The week that was11/10/2002 07:00:00 PM Eastern
Mouse in a hole
broadcasting and cable networks both showed declines in operating income for its fiscal fourth quarter ended Sept. 30. The ABC
network and the owned stations combined posted a 4% drop in revenues to $1.2 billion and a $110 million drop in operating income—from $87 million last year to negative $23 million this year.
Although cable network revenues rose 17% to $1.3 billion, operating income plunged 40% to $170 million. The company blamed ABC's problems on higher costs for buying series, the addition of three NFL
games and slack advertising. The problems in cable include higher sports-rights costs at ESPN and high costs for generating ad sales at both ESPN
and 50%-owned Lifetime.
And Fox in the hunt
Despite the recession, News Corp.'s U.S. TV operations posted strong quarterly earnings, with cable performance carrying the day.
Increasing ratings and subscribers at the Fox News
network and FX
helped send cable revenue up 28%, while cash flow soared 197%. That figure is somewhat inflated by Fox Sports Networks, which folded in two networks this year.
almost reversed a sharp loss last year, blamed in part on 9/11. Despite American Idol, the broadcast net still lost $3 million on $424 million in revenue. Fox's TV stations enjoyed strong political-ad sales, which helped revenues jump 30% and cash flow 73%.
MAP goes to court
Media Access Project
last week asked federal judges to grant opponents of the Comcast/AT&T deal access to AT&T's confidential ISP-carriage deal with AOL Time Warner. Separately, MAP also asked the FCC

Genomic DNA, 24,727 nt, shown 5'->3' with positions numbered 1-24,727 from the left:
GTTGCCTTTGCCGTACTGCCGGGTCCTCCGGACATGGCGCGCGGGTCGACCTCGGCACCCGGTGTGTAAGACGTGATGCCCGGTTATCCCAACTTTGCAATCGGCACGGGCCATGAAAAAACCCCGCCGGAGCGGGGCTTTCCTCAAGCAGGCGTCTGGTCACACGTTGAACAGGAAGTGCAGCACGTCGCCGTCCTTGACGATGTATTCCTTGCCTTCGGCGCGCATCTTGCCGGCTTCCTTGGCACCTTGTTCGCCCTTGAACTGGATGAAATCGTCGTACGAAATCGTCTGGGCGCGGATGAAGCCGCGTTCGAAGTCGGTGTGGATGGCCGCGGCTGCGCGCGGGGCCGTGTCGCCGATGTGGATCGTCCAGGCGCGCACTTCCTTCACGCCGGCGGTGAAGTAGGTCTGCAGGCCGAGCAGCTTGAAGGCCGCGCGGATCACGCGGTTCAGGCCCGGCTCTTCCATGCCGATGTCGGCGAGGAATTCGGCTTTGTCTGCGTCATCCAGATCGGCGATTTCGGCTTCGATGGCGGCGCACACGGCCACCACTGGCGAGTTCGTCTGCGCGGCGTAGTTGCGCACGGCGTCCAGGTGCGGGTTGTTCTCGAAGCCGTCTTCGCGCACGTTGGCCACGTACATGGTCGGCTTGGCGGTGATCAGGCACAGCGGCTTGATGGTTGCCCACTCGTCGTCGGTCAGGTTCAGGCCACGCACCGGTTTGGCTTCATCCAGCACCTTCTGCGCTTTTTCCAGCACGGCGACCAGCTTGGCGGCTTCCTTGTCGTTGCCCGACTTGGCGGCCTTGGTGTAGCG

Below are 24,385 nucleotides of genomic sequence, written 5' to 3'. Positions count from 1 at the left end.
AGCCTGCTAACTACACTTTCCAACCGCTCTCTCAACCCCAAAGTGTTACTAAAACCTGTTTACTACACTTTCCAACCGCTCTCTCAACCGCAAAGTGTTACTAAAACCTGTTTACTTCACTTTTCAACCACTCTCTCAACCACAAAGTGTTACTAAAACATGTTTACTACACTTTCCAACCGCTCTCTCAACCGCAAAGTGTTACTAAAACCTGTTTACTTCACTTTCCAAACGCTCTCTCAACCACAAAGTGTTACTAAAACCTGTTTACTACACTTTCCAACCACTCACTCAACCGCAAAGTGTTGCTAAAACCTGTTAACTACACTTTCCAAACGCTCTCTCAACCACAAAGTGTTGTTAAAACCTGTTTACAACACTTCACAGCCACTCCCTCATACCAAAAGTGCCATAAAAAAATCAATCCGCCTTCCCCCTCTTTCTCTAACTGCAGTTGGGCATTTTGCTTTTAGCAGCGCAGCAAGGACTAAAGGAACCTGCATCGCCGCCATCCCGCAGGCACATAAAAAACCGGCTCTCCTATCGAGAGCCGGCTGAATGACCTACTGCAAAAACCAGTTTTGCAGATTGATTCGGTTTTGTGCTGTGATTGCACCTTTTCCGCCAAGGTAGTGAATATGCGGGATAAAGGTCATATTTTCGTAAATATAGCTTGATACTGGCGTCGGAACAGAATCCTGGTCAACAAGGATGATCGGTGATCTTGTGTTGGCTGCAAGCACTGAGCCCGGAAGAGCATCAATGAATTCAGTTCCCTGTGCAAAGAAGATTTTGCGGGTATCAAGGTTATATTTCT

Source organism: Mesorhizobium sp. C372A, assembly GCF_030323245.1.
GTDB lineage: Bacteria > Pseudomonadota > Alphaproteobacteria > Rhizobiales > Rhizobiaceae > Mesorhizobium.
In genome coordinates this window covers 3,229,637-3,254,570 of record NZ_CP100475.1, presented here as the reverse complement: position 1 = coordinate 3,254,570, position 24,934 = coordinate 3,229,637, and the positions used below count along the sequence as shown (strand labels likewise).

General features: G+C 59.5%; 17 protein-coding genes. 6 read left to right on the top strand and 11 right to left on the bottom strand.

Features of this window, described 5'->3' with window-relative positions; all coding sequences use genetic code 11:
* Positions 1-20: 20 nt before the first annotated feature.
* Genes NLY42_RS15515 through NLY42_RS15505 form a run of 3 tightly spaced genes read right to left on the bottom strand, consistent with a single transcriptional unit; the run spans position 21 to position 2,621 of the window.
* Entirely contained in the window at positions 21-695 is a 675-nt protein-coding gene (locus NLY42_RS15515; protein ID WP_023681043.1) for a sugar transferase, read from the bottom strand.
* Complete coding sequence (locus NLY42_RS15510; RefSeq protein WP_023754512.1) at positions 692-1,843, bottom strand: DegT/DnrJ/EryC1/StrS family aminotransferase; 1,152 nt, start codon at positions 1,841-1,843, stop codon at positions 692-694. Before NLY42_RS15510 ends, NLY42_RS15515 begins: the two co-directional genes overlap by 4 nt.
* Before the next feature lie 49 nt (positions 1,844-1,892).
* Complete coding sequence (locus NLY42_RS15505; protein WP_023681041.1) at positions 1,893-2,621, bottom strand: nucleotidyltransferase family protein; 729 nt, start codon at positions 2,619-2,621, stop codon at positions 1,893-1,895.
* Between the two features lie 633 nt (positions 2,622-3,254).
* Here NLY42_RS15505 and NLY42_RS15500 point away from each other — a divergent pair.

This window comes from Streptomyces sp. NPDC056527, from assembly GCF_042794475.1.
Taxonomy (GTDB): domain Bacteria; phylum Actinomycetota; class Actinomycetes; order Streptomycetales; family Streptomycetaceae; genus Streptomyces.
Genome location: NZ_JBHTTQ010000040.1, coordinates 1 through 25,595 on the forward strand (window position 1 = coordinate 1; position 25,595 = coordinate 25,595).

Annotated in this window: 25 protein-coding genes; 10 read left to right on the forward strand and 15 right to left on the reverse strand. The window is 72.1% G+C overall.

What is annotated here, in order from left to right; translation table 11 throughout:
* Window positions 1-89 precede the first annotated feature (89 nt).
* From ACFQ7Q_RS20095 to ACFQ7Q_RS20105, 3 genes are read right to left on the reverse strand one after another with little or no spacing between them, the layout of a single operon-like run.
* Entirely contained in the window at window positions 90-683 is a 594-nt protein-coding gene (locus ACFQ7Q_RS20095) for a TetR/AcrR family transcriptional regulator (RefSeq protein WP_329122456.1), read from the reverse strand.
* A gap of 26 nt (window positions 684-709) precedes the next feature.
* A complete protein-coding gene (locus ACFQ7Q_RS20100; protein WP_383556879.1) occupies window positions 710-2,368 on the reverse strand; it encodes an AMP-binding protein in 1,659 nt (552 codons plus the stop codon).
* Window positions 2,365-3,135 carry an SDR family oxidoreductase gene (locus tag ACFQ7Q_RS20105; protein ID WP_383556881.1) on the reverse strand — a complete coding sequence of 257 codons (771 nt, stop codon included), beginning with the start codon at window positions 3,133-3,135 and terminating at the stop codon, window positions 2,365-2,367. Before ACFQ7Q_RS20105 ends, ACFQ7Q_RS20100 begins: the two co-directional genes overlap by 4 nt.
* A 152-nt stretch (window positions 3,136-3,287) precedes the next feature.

to suspend its review of the merger. Last Wednesday, the FCC refused MAP's request to review the carriage deal on grounds that it was irrelevant to the merger review.
Good news for Boston
Boston is America's top city for late local TV news, according to the Project for Excellence in Journalism's annual report card, released last week. All three Boston stations studied, WBZ-TV, WCVB-TV
and WHDH-TV, received "A" grades (and so did several newscasts in other markets). On the other end, Denver's KMGH-TV
got the only "F" grade. Byron Grandy, news director there, said, "I have questions and concerns about the methodology and the sample size, but I look forward to any opinions and thoughts about our product." For the first time the project studied Spanish-language stations and concluded that Miami's WSCV(TV)
and New York's WXTV(TV)
deserved "A" grades. PEJ looked at late newscasts in 17 markets over a two-week period.
What's on TV
Sharon Osbourne, the wheeler-dealer/matriarch of MTV's
unreality hit, The Osbournes, has a development deal for a daytime talker from Telepictures
that could bow in fall 2003, sources say. But no one is commenting. …
Producer Stephen Bochco
and co-creator Alison Cross
are teaming with HBO
on a new drama, Marriage,
slated for 2004. It's the story of a New York couple facing the conflicts that develop in a long-term relationship. …
finished the week of Oct. 28-Nov. 3 with a 2.3 average in prime time, according to Nielsen. Its Sunday Night Football
telecast on Nov. 3 grabbed a 6.3 rating, good enough to be the highest-rated cable program. …
finished second with a 1.8 average, followed by Lifetime
(1.7) and Nickelodeon
(1.6). Two more Turner Broadcasting
tied for fifth with a 1.4 prime time average. …
is suing ABC, Granada PLC
and Granada Entertainment, accusing the three of infringing CBS's Survivor
copyright with the upcoming reality program I'm a Celebrity...Get Me Out of Here.
(Hey, we heard that line at the Kaitz
BET's programming chief Curtis Gadson
is exiting, just as the Viacom
network plans to start buying off-net fare. Likely buys could include shows from corporate cousin UPN
or Showtime's Soul Food.
Gadson may take another post at Viacom. …
has replaced Haunted
on Nov. 12 with a WWE Smackdown!
special, calling into question the future of the low-rated show, sources say. It's unclear whether Haunted
Deadline extension of the week
Citing numerous requests and the importance of the issue, the FCC Media Bureau
has moved the comment deadlines back by a month in its biennial review of media-ownership rules. The Dec. 2 comment deadline moved to Jan. 2 and the Jan. 2 reply comment deadline is now Feb. 2. (And that's Groundhog Day, another tough day for filing. These commissioners are impossible.)